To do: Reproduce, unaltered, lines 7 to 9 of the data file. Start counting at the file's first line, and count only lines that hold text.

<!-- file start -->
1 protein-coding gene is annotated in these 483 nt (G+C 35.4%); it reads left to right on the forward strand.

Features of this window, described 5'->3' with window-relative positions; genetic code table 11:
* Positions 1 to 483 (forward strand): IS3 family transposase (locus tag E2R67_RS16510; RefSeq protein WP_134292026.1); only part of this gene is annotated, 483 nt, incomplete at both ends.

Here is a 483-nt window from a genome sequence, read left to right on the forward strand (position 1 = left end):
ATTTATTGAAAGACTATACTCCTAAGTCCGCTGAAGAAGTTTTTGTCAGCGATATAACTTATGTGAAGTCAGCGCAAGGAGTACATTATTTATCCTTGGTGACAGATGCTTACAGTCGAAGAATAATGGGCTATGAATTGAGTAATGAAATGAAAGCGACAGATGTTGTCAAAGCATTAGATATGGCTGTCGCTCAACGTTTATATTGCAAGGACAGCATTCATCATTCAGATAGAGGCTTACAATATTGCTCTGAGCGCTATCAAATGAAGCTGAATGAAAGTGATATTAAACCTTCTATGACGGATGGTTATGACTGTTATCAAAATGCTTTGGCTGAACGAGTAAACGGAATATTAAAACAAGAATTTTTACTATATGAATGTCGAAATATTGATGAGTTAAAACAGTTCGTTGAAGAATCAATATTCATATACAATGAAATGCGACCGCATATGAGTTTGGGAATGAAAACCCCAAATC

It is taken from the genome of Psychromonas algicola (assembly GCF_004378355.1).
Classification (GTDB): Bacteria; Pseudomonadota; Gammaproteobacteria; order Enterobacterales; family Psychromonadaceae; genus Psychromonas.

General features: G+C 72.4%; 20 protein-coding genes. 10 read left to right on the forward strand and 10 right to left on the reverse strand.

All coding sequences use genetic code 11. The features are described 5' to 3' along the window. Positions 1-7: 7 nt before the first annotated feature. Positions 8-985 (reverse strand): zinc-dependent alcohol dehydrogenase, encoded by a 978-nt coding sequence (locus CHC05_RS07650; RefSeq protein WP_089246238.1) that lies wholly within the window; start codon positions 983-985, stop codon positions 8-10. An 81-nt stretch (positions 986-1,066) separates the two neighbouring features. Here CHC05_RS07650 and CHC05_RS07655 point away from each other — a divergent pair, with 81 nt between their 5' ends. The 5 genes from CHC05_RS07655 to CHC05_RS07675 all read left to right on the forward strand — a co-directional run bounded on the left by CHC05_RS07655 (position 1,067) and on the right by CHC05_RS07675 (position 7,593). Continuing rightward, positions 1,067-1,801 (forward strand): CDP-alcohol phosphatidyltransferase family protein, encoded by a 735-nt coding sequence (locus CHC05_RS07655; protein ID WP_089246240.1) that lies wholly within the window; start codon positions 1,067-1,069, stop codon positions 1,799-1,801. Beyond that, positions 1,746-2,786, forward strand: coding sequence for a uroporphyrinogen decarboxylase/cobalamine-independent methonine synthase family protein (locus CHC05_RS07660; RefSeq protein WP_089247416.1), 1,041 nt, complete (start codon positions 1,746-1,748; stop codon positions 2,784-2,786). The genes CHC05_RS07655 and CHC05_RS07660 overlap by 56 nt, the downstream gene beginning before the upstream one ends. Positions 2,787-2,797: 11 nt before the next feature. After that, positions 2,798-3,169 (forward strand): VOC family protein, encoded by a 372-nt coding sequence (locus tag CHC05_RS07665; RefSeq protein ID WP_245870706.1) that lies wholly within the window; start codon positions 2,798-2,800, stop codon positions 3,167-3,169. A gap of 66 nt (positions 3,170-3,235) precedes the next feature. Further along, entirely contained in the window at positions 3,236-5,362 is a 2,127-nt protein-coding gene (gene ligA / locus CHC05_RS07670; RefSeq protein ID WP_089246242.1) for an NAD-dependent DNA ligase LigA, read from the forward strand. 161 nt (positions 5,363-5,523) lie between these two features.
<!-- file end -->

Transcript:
Classification (GTDB): Bacteria; Pseudomonadota; Gammaproteobacteria; order Enterobacterales; family Psychromonadaceae; genus Psychromonas.

General features: G+C 72.4%; 20 protein-coding genes. 10 read left to right on the forward strand and 10 right to left on the reverse strand.

All coding sequences use genetic code 11. The features are described 5' to 3' along the window. Positions 1-7: 7 nt before the first annotated feature. Positions 8-985 (reverse strand): zinc-dependent alcohol dehydrogenase, encoded by a 978-nt coding sequence (locus CHC05_RS07650; RefSeq protein WP_089246238.1) that lies wholly within the window; start codon positions 983-985, stop codon positions 8-10. An 81-nt stretch (positions 986-1,066) separates the two neighbouring features. Here CHC05_RS07650 and CHC05_RS07655 point away from each other — a divergent pair, with 81 nt between their 5' ends. The 5 genes from CHC05_RS07655 to CHC05_RS07675 all read left to right on the forward strand — a co-directional run bounded on the left by CHC05_RS07655 (position 1,067) and on the right by CHC05_RS07675 (position 7,593). Continuing rightward, positions 1,067-1,801 (forward strand): CDP-alcohol phosphatidyltransferase family protein, encoded by a 735-nt coding sequence (locus CHC05_RS07655; protein ID WP_089246240.1) that lies wholly within the window; start codon positions 1,067-1,069, stop codon positions 1,799-1,801. Beyond that, positions 1,746-2,786, forward strand: coding sequence for a uroporphyrinogen decarboxylase/cobalamine-independent methonine synthase family protein (locus CHC05_RS07660; RefSeq protein WP_089247416.1), 1,041 nt, complete (start codon positions 1,746-1,748; stop codon positions 2,784-2,786). The genes CHC05_RS07655 and CHC05_RS07660 overlap by 56 nt, the downstream gene beginning before the upstream one ends. Positions 2,787-2,797: 11 nt before the next feature. After that, positions 2,798-3,169 (forward strand): VOC family protein, encoded by a 372-nt coding sequence (locus tag CHC05_RS07665; RefSeq protein ID WP_245870706.1) that lies wholly within the window; start codon positions 2,798-2,800, stop codon positions 3,167-3,169. A gap of 66 nt (positions 3,170-3,235) precedes the next feature. Further along, entirely contained in the window at positions 3,236-5,362 is a 2,127-nt protein-coding gene (gene ligA / locus CHC05_RS07670; RefSeq protein ID WP_089246242.1) for an NAD-dependent DNA ligase LigA, read from the forward strand. 161 nt (positions 5,363-5,523) lie between these two features.